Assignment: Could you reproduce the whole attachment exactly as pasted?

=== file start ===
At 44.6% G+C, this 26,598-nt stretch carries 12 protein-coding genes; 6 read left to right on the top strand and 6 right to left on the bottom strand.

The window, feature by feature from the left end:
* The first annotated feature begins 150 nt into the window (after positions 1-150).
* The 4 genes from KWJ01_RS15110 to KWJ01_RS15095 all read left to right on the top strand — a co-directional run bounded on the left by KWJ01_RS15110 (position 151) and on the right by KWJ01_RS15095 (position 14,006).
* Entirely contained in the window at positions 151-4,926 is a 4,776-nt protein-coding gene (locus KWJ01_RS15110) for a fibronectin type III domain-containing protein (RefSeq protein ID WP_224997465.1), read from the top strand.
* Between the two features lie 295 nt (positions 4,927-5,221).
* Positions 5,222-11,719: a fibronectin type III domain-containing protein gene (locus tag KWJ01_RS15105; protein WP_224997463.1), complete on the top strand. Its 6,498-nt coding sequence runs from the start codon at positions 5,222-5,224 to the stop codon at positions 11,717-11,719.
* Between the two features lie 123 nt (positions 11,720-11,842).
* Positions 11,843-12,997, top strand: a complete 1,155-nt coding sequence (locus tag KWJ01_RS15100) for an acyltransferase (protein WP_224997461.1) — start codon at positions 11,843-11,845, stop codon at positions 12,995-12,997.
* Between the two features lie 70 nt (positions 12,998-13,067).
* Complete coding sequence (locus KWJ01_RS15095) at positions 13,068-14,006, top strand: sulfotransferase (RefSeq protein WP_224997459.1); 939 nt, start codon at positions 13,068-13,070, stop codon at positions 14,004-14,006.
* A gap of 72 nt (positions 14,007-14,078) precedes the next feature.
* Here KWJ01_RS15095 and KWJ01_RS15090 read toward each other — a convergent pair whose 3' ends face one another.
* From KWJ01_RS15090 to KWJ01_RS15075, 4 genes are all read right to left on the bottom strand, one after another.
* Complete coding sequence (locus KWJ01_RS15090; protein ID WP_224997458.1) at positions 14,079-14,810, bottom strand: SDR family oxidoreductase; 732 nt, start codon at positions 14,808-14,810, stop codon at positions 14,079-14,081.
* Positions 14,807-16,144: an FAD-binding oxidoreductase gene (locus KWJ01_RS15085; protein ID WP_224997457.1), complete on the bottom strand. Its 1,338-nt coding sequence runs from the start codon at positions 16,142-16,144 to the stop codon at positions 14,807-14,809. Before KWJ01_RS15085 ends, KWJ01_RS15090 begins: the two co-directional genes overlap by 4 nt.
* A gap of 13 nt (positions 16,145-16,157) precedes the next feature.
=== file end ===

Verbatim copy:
At 44.6% G+C, this 26,598-nt stretch carries 12 protein-coding genes; 6 read left to right on the top strand and 6 right to left on the bottom strand.

The window, feature by feature from the left end:
* The first annotated feature begins 150 nt into the window (after positions 1-150).
* The 4 genes from KWJ01_RS15110 to KWJ01_RS15095 all read left to right on the top strand — a co-directional run bounded on the left by KWJ01_RS15110 (position 151) and on the right by KWJ01_RS15095 (position 14,006).
* Entirely contained in the window at positions 151-4,926 is a 4,776-nt protein-coding gene (locus KWJ01_RS15110) for a fibronectin type III domain-containing protein (RefSeq protein ID WP_224997465.1), read from the top strand.
* Between the two features lie 295 nt (positions 4,927-5,221).
* Positions 5,222-11,719: a fibronectin type III domain-containing protein gene (locus tag KWJ01_RS15105; protein WP_224997463.1), complete on the top strand. Its 6,498-nt coding sequence runs from the start codon at positions 5,222-5,224 to the stop codon at positions 11,717-11,719.
* Between the two features lie 123 nt (positions 11,720-11,842).
* Positions 11,843-12,997, top strand: a complete 1,155-nt coding sequence (locus tag KWJ01_RS15100) for an acyltransferase (protein WP_224997461.1) — start codon at positions 11,843-11,845, stop codon at positions 12,995-12,997.
* Between the two features lie 70 nt (positions 12,998-13,067).
* Complete coding sequence (locus KWJ01_RS15095) at positions 13,068-14,006, top strand: sulfotransferase (RefSeq protein WP_224997459.1); 939 nt, start codon at positions 13,068-13,070, stop codon at positions 14,004-14,006.
* A gap of 72 nt (positions 14,007-14,078) precedes the next feature.
* Here KWJ01_RS15095 and KWJ01_RS15090 read toward each other — a convergent pair whose 3' ends face one another.
* From KWJ01_RS15090 to KWJ01_RS15075, 4 genes are all read right to left on the bottom strand, one after another.
* Complete coding sequence (locus KWJ01_RS15090; protein ID WP_224997458.1) at positions 14,079-14,810, bottom strand: SDR family oxidoreductase; 732 nt, start codon at positions 14,808-14,810, stop codon at positions 14,079-14,081.
* Positions 14,807-16,144: an FAD-binding oxidoreductase gene (locus KWJ01_RS15085; protein ID WP_224997457.1), complete on the bottom strand. Its 1,338-nt coding sequence runs from the start codon at positions 16,142-16,144 to the stop codon at positions 14,807-14,809. Before KWJ01_RS15085 ends, KWJ01_RS15090 begins: the two co-directional genes overlap by 4 nt.
* A gap of 13 nt (positions 16,145-16,157) precedes the next feature.